Livingston, Scott C. (2016) Incremental Control Synthesis for Robotics in the Presence of Temporal Logic Specifications. Dissertation (Ph.D.), California Institute of Technology. doi:10.7907/Z94Q7RW3. http://resolver.caltech.edu/CaltechTHESIS:12312015-131513787
This thesis presents methods for incrementally constructing controllers in the presence of uncertainty and nonlinear dynamics. The basic setting is motion planning subject to temporal logic specifications. Broadly, two categories of problems are treated. The first is reactive formal synthesis when so-called discrete abstractions are available. The fragment of linear-time temporal logic (LTL) known as GR(1) is used to express assumptions about an adversarial environment and requirements of the controller. Two problems of changes to a specification are posed that concern the two major aspects of GR(1): safety and liveness. Algorithms providing incremental updates to strategies are presented as solutions. In support of these, an annotation of strategies is developed that facilitates repeated modifications. A variety of properties are proven about it, including necessity of existence and sufficiency for a strategy to be winning. The second category of problems considered is non-reactive (open-loop) synthesis in the absence of a discrete abstraction. Instead, the presented stochastic optimization methods directly construct a control input sequence that achieves low cost and satisfies a LTL formula. Several relaxations are considered as heuristics to address the rarity of sampling trajectories that satisfy an LTL formula and demonstrated to improve convergence rates for Dubins car and single-integrators subject to a recurrence task.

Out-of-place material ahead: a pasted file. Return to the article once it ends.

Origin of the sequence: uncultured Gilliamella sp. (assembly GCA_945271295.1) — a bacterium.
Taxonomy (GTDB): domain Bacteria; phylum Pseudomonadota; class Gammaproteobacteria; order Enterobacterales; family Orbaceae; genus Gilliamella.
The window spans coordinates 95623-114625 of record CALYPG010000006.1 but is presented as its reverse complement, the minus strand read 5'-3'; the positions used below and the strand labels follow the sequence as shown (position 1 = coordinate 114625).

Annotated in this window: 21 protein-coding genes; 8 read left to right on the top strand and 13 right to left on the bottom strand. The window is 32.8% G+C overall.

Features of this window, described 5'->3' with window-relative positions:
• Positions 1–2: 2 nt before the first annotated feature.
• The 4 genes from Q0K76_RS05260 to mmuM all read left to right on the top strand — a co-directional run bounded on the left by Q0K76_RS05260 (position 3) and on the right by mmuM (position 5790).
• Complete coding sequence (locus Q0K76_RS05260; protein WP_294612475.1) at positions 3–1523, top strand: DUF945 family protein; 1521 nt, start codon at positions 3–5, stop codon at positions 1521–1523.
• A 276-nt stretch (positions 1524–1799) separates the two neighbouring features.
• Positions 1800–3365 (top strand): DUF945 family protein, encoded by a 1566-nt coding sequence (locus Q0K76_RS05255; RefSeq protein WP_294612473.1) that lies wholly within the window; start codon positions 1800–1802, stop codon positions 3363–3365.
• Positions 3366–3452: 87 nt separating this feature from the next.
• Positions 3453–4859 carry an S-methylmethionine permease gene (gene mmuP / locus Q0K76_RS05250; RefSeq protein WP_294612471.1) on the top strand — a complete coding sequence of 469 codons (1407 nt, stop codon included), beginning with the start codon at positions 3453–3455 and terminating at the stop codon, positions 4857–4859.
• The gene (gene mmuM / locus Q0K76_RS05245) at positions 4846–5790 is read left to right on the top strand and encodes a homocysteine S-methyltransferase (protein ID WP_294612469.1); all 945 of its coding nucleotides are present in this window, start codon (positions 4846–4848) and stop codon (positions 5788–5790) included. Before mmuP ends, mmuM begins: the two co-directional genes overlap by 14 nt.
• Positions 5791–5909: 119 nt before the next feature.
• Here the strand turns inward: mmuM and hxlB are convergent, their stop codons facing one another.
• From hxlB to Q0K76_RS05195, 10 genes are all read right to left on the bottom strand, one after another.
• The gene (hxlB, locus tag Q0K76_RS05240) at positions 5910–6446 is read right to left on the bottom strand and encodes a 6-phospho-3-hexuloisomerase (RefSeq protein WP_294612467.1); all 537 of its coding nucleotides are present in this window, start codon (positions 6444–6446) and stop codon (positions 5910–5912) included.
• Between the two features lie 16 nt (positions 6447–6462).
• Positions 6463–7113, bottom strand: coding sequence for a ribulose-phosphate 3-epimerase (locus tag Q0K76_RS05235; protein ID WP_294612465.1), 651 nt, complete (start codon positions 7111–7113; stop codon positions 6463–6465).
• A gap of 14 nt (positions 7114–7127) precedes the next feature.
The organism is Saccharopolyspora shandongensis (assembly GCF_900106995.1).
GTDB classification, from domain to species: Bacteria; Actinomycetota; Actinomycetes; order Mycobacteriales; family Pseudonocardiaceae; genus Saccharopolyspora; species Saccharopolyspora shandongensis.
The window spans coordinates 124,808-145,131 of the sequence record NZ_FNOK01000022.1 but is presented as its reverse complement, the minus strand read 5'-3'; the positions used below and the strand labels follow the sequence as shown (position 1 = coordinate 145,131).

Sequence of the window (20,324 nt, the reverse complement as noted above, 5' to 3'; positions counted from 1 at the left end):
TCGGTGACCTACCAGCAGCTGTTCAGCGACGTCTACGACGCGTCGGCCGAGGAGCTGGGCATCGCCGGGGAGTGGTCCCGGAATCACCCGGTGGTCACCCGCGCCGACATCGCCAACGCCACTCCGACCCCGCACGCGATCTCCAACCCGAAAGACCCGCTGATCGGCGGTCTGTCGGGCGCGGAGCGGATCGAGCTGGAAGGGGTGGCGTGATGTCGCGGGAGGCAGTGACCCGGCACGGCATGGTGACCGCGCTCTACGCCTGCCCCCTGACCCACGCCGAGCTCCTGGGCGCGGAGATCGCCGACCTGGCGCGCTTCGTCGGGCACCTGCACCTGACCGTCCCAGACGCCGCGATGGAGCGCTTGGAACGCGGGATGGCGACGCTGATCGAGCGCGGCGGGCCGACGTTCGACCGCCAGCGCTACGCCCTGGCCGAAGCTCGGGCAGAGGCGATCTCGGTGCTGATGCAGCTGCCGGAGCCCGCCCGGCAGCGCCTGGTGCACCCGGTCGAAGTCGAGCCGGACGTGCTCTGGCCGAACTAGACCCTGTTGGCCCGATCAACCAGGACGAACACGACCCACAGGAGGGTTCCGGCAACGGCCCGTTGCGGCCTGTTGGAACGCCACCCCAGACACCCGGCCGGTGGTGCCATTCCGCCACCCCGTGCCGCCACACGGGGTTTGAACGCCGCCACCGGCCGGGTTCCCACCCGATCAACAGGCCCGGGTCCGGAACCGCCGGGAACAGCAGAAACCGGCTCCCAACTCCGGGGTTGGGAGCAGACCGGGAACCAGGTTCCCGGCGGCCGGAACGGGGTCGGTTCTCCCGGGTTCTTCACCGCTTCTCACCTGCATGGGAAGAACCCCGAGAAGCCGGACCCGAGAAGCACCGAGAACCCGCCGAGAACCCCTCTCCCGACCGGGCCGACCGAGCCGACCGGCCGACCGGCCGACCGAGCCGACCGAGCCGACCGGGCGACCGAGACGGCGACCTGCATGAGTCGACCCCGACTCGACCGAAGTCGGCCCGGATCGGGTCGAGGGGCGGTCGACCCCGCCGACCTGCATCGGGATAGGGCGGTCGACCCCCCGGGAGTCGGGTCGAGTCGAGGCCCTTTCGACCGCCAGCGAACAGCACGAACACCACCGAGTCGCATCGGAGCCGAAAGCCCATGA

|Item Type:||Thesis (Dissertation (Ph.D.))|
|Subject Keywords:||hybrid systems; reactive synthesis; incremental control; stochastic optimization; LTL; GR(1); formal specification; task planning|
|Degree Grantor:||California Institute of Technology|
|Division:||Engineering and Applied Science|
|Major Option:||Control and Dynamical Systems|
|Thesis Availability:||Public (worldwide access)|
|Defense Date:||23 November 2015|
|Default Usage Policy:||No commercial reproduction, distribution, display or performance rights in this work are provided.|
|Deposited By:||Scott Livingston|
|Deposited On:||11 Jan 2016 21:58|
|Last Modified:||22 Jan 2016 21:56|
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